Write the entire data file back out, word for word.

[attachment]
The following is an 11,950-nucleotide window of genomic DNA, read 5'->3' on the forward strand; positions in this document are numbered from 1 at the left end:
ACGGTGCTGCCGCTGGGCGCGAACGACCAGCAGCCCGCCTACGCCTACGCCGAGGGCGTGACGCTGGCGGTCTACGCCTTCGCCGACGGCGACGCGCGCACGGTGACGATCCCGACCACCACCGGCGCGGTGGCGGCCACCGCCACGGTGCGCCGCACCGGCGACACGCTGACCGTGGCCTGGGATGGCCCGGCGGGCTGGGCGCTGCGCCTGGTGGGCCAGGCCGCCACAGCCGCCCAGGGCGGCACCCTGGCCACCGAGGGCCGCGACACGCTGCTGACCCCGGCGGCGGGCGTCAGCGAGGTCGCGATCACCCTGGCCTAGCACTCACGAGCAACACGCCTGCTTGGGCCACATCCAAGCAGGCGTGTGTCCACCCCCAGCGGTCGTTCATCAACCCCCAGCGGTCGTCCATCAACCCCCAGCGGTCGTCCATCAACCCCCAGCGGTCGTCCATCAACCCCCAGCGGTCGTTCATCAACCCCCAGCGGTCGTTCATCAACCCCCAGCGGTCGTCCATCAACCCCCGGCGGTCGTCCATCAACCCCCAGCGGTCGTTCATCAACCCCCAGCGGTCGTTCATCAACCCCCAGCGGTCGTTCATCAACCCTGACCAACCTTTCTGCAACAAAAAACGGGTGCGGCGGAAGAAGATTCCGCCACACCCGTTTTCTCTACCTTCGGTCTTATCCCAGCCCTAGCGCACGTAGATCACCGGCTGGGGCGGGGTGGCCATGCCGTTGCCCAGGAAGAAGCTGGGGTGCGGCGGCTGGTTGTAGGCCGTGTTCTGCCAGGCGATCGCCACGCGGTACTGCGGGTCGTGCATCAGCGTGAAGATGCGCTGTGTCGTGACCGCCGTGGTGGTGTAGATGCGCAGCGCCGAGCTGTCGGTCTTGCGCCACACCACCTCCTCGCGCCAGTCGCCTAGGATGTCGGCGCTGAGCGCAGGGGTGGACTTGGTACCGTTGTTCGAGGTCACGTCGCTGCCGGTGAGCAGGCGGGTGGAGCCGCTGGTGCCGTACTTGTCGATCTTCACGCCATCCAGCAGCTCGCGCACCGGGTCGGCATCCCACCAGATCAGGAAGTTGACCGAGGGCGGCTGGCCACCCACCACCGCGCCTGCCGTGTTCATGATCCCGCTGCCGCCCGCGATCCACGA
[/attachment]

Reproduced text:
The following is an 11,950-nucleotide window of genomic DNA, read 5'->3' on the forward strand; positions in this document are numbered from 1 at the left end:
ACGGTGCTGCCGCTGGGCGCGAACGACCAGCAGCCCGCCTACGCCTACGCCGAGGGCGTGACGCTGGCGGTCTACGCCTTCGCCGACGGCGACGCGCGCACGGTGACGATCCCGACCACCACCGGCGCGGTGGCGGCCACCGCCACGGTGCGCCGCACCGGCGACACGCTGACCGTGGCCTGGGATGGCCCGGCGGGCTGGGCGCTGCGCCTGGTGGGCCAGGCCGCCACAGCCGCCCAGGGCGGCACCCTGGCCACCGAGGGCCGCGACACGCTGCTGACCCCGGCGGCGGGCGTCAGCGAGGTCGCGATCACCCTGGCCTAGCACTCACGAGCAACACGCCTGCTTGGGCCACATCCAAGCAGGCGTGTGTCCACCCCCAGCGGTCGTTCATCAACCCCCAGCGGTCGTCCATCAACCCCCAGCGGTCGTCCATCAACCCCCAGCGGTCGTCCATCAACCCCCAGCGGTCGTTCATCAACCCCCAGCGGTCGTTCATCAACCCCCAGCGGTCGTCCATCAACCCCCGGCGGTCGTCCATCAACCCCCAGCGGTCGTTCATCAACCCCCAGCGGTCGTTCATCAACCCCCAGCGGTCGTTCATCAACCCTGACCAACCTTTCTGCAACAAAAAACGGGTGCGGCGGAAGAAGATTCCGCCACACCCGTTTTCTCTACCTTCGGTCTTATCCCAGCCCTAGCGCACGTAGATCACCGGCTGGGGCGGGGTGGCCATGCCGTTGCCCAGGAAGAAGCTGGGGTGCGGCGGCTGGTTGTAGGCCGTGTTCTGCCAGGCGATCGCCACGCGGTACTGCGGGTCGTGCATCAGCGTGAAGATGCGCTGTGTCGTGACCGCCGTGGTGGTGTAGATGCGCAGCGCCGAGCTGTCGGTCTTGCGCCACACCACCTCCTCGCGCCAGTCGCCTAGGATGTCGGCGCTGAGCGCAGGGGTGGACTTGGTACCGTTGTTCGAGGTCACGTCGCTGCCGGTGAGCAGGCGGGTGGAGCCGCTGGTGCCGTACTTGTCGATCTTCACGCCATCCAGCAGCTCGCGCACCGGGTCGGCATCCCACCAGATCAGGAAGTTGACCGAGGGCGGCTGGCCACCCACCACCGCGCCTGCCGTGTTCATGATCCCGCTGCCGCCCGCGATCCACGA